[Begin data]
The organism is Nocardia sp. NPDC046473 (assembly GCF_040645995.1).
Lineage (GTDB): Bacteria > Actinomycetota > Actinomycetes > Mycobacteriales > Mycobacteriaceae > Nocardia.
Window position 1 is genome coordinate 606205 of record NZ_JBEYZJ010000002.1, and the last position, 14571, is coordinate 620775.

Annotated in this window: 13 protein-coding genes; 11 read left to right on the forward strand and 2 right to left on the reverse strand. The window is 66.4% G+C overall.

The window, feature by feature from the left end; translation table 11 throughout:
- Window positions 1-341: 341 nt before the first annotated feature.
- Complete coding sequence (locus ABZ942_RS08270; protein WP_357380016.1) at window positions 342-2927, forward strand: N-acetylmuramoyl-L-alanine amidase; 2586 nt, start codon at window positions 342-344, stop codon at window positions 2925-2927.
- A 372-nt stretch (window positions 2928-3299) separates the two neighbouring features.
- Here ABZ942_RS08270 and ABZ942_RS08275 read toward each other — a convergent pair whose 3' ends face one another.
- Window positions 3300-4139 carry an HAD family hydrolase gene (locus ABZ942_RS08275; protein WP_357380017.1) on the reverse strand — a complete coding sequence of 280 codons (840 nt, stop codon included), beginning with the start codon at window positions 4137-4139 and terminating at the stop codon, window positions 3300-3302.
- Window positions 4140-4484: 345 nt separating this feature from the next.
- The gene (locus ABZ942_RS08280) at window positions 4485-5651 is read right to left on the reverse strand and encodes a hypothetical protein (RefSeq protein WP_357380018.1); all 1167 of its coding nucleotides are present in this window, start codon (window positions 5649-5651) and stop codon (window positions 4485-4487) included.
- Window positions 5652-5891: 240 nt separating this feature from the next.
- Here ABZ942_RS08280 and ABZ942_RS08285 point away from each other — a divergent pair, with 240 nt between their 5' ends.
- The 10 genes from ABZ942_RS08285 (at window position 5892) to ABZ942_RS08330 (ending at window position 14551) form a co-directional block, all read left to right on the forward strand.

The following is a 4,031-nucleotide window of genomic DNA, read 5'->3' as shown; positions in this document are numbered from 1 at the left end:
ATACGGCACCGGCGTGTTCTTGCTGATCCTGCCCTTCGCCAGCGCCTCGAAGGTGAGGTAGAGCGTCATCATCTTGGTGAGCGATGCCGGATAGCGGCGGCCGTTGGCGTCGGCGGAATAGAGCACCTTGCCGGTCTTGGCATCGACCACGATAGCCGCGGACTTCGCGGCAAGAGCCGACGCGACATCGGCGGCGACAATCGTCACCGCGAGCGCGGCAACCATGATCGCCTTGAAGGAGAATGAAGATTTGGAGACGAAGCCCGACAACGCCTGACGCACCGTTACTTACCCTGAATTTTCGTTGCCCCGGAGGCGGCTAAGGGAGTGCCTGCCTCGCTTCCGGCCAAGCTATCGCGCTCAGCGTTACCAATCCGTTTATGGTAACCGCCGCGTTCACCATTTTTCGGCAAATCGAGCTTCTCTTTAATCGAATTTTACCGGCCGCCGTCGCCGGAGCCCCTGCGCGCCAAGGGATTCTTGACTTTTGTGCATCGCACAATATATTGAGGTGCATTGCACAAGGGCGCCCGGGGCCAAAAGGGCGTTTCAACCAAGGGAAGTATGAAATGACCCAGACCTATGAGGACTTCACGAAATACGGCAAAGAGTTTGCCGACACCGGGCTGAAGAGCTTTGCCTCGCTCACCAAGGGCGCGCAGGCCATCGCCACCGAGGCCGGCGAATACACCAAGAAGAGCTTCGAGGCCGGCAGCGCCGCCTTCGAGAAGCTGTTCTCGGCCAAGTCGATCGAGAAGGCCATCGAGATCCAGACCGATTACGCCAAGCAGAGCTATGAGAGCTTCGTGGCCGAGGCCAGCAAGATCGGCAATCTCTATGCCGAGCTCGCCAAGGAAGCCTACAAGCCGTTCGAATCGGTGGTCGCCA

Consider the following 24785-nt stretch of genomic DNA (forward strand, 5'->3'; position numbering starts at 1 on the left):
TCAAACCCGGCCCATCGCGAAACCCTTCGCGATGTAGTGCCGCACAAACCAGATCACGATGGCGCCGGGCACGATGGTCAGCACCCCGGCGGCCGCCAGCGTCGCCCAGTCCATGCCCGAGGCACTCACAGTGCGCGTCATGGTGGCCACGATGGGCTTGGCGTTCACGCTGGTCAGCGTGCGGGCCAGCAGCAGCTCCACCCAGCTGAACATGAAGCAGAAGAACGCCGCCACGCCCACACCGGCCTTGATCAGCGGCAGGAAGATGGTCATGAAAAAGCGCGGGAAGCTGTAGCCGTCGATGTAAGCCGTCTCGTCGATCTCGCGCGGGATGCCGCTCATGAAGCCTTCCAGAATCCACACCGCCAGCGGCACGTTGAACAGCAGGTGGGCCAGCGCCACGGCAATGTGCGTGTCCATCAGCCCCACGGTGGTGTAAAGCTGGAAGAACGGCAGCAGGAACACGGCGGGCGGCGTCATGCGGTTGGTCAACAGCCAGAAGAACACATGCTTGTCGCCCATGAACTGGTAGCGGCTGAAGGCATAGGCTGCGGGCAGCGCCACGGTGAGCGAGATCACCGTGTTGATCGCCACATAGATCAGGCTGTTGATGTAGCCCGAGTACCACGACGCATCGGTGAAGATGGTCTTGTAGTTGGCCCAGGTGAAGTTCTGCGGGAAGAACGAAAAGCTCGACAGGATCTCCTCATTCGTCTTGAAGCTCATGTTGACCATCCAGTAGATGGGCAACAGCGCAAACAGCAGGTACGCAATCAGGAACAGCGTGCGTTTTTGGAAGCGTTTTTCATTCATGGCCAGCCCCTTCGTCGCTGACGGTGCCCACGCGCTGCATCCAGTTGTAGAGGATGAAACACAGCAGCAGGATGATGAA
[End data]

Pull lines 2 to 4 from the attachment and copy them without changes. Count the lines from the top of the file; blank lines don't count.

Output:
Lineage (GTDB): Bacteria > Actinomycetota > Actinomycetes > Mycobacteriales > Mycobacteriaceae > Nocardia.
Window position 1 is genome coordinate 606205 of record NZ_JBEYZJ010000002.1, and the last position, 14571, is coordinate 620775.

Annotated in this window: 13 protein-coding genes; 11 read left to right on the forward strand and 2 right to left on the reverse strand. The window is 66.4% G+C overall.